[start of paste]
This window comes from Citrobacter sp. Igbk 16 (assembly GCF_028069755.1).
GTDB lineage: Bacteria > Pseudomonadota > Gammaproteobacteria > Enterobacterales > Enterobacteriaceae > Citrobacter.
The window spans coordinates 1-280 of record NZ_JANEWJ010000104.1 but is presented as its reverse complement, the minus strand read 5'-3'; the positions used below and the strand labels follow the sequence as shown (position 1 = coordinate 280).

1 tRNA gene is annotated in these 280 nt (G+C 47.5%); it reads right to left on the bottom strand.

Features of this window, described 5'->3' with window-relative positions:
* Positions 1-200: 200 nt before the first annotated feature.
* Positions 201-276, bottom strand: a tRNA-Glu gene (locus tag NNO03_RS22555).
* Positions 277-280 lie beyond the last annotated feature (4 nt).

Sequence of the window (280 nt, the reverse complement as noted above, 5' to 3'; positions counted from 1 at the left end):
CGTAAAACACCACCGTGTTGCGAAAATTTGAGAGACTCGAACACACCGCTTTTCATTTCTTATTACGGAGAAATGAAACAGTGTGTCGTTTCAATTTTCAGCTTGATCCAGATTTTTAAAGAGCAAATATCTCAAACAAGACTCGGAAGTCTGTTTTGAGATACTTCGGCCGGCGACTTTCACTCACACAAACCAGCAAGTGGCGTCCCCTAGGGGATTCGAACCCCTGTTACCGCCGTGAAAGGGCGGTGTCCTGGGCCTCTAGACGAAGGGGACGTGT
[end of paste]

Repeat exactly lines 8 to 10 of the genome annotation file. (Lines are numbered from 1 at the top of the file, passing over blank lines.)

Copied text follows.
* Positions 277-280 lie beyond the last annotated feature (4 nt).

Sequence of the window (280 nt, the reverse complement as noted above, 5' to 3'; positions counted from 1 at the left end):
CGTAAAACACCACCGTGTTGCGAAAATTTGAGAGACTCGAACACACCGCTTTTCATTTCTTATTACGGAGAAATGAAACAGTGTGTCGTTTCAATTTTCAGCTTGATCCAGATTTTTAAAGAGCAAATATCTCAAACAAGACTCGGAAGTCTGTTTTGAGATACTTCGGCCGGCGACTTTCACTCACACAAACCAGCAAGTGGCGTCCCCTAGGGGATTCGAACCCCTGTTACCGCCGTGAAAGGGCGGTGTCCTGGGCCTCTAGACGAAGGGGACGTGT